Re: Installing fonts

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On Thu, 2007-04-19 at 13:55 +0100, Thomas Worthington wrote:

> Eurostile appears to be the biggest problem. There is Eurostile and
> Eurostile Extended.

Why is it called 'Extended'? That's an odd style name. My guess would be
that it is an expanded variant, can you confirm this? And, is this a
TrueType font? If so, it would be very useful to see the output of
fc-cache run on this font with FC_DEBUG=256 as that will show us the
contents of the OS2 table that is supposed to specify the set width of
the font.

> but fc-match "Helvetica:Narrow" gives the Regular style and filename again:

Try Helvetical:condensed; there is no mapping of the width name
'narrow'. Alternatively, Helvetica:style=Narrow should also work fine.

> The result was a long, somewhat unorganised list of fonts, to be sure, but
> far more importantly, I could access any font in any style I had installed
> in any program I had. 

If applications would simply list the styles available along with the
family names, that would be true today. Unfortunately, many of them have
boolean medium/bold and roman/italic buttons which makes the job of
fontconfig a lot harder. Take a look at the Gnome or KDE font selector
dialogs; they provide a family name and a style name. This can access
all of the fonts you use without resorting to merging the family and
style names.

Applications which retain a simplistic notion of font variation should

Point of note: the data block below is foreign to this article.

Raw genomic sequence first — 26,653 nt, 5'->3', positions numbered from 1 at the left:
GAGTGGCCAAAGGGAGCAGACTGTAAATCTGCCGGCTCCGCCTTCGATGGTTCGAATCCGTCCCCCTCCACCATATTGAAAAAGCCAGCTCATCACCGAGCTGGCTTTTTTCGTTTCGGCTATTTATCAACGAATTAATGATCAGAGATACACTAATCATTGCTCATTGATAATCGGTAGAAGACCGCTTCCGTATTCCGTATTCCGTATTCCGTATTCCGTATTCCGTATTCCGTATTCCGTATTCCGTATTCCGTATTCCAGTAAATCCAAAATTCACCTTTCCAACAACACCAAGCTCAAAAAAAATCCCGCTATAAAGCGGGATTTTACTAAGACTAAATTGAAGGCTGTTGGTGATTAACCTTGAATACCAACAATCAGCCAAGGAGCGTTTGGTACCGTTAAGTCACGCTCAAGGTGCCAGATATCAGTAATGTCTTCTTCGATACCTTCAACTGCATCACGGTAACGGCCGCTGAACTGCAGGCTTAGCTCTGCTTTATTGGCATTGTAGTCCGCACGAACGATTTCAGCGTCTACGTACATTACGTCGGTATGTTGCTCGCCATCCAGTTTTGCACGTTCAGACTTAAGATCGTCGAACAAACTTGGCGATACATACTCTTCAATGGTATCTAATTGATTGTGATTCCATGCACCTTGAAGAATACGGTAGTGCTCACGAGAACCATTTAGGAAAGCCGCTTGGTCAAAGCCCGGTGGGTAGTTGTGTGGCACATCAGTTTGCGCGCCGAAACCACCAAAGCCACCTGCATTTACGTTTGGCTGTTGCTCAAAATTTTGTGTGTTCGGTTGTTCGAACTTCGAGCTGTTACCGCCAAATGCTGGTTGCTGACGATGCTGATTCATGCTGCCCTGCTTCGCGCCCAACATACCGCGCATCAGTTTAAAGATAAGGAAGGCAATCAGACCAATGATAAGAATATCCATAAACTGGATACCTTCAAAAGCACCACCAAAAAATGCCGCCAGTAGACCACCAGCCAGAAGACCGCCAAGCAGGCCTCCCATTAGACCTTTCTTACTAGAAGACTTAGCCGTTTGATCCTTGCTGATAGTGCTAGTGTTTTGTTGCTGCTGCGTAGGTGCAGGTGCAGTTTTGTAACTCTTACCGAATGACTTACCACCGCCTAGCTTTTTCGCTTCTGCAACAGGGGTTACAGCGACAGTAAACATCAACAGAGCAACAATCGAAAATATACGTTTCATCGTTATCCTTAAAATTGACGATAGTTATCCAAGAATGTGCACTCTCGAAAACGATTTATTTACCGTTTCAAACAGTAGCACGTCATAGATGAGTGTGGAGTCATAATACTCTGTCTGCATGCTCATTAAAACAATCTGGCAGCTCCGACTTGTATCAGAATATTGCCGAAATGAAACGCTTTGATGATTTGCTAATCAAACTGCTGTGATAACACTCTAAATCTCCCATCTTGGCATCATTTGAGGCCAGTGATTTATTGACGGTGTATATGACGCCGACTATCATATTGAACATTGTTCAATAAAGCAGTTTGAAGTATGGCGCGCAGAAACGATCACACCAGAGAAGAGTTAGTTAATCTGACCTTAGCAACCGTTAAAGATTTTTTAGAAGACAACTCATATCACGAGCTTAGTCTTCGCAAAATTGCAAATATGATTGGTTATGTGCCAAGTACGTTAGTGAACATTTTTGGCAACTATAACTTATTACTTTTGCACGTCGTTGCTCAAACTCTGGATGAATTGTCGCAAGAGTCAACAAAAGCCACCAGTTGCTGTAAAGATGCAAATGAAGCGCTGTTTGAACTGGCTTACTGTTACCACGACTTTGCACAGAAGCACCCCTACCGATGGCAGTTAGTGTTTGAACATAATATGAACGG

be fixed, although getting OpenOffice to change will probably take

The problem is confounded as the style names for fonts include
information about slant, width, weight, caps styles and numerous other
bits of information. Merging all of this information with the family
name would make even existing simplistic applications harder to use as
the 'style' selection in all applications would cease to have any

Without keeping fonts unified by family name, applications like Mozilla
cannot take general font specifications and convert them into a range of
related glyphs -- fetching the 'condensed variant' of the 'serif' font
requires that whatever family is used for 'serif' has the same family
name as the condensed version.

> The idea of using such rules seems far outside the desired functionality
> for a modern font system. I can cope with one or two special cases, but to
> ask a designer trying out Inkscape or any othe program to edit XML files,
> and then to *take those files with them* to every new machine ever
> afterwards is madness!

As Inkscape uses the usual Gnome font dialog, it should be able to reach
all of the fonts on your system, as long as they have unique
family/style combinations. If not, that dialog is just broken and needs
to be fixed.

I don't see a simple solution that can work without fixing applications
so that they present the full list of style options for each family.


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